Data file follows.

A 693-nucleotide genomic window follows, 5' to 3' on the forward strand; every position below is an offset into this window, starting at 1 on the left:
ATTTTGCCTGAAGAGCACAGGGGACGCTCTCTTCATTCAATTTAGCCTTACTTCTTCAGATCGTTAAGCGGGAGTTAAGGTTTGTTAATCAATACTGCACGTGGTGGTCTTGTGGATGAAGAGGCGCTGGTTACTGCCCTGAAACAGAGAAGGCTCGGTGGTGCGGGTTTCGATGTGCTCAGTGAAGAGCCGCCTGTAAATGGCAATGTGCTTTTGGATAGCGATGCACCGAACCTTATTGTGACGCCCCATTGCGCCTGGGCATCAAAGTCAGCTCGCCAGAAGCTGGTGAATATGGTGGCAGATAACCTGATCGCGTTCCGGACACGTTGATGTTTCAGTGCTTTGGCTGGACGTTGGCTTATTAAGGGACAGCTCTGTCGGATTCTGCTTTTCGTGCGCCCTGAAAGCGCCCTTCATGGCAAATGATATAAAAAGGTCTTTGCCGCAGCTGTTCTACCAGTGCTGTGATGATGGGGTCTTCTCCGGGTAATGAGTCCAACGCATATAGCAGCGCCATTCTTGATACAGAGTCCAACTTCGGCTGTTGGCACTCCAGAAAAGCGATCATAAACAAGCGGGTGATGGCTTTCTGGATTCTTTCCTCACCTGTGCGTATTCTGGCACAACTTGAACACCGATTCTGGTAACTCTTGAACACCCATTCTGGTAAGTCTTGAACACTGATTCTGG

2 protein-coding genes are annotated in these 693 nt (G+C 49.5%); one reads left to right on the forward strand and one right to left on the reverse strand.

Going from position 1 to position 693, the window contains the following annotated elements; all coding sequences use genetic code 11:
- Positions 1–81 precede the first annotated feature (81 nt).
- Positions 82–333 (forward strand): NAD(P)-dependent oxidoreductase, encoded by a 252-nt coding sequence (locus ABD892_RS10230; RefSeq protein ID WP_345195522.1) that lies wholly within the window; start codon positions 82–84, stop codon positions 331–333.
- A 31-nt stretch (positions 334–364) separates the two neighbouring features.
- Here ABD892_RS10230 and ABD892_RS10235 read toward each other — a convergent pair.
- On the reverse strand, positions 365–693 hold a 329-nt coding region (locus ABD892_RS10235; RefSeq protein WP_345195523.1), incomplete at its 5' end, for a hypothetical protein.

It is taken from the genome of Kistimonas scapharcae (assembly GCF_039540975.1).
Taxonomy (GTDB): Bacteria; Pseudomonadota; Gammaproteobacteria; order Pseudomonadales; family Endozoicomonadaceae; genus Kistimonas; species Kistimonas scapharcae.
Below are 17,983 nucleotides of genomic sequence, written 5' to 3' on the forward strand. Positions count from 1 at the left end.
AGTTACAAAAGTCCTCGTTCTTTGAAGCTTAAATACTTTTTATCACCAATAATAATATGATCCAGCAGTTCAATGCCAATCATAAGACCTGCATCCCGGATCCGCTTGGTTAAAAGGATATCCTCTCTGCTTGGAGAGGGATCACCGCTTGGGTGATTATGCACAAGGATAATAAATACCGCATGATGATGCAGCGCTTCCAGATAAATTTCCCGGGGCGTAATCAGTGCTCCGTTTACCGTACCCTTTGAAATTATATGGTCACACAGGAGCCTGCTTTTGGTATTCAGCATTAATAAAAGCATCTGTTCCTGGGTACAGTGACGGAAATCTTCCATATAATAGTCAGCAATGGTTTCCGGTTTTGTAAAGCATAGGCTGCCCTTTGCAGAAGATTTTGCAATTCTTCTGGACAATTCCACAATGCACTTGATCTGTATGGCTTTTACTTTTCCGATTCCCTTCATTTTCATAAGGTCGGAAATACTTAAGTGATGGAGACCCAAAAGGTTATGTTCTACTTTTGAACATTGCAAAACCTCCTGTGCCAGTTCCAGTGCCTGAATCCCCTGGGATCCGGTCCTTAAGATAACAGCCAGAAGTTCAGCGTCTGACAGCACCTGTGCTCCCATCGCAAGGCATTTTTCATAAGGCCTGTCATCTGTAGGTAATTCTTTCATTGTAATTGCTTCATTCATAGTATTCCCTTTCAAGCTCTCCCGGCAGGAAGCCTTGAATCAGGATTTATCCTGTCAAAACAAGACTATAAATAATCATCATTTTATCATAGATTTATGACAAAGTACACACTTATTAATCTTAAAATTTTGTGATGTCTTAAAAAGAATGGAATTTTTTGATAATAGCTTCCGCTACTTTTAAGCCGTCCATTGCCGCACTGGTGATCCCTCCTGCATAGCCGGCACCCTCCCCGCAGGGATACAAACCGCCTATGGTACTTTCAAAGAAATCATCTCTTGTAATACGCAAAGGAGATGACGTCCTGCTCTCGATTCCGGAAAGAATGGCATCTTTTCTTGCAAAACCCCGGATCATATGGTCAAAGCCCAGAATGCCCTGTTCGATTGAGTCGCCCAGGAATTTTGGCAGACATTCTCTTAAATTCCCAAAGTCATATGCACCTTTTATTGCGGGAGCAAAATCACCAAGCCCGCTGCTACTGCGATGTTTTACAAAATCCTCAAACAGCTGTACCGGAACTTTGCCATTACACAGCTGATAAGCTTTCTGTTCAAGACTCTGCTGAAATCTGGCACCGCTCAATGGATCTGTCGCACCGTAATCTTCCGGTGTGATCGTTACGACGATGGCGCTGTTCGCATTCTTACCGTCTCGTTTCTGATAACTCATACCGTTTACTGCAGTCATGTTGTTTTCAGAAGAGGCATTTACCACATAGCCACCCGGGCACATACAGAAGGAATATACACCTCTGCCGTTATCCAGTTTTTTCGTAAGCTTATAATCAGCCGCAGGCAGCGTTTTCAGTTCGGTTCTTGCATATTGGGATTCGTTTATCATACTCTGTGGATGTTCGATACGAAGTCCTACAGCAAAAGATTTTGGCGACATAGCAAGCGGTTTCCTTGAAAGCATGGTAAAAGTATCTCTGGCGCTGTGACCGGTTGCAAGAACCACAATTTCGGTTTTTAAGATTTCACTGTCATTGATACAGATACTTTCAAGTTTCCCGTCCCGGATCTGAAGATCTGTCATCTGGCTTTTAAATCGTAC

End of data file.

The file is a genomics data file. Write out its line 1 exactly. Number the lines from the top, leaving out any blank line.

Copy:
A 693-nucleotide genomic window follows, 5' to 3' on the forward strand; every position below is an offset into this window, starting at 1 on the left: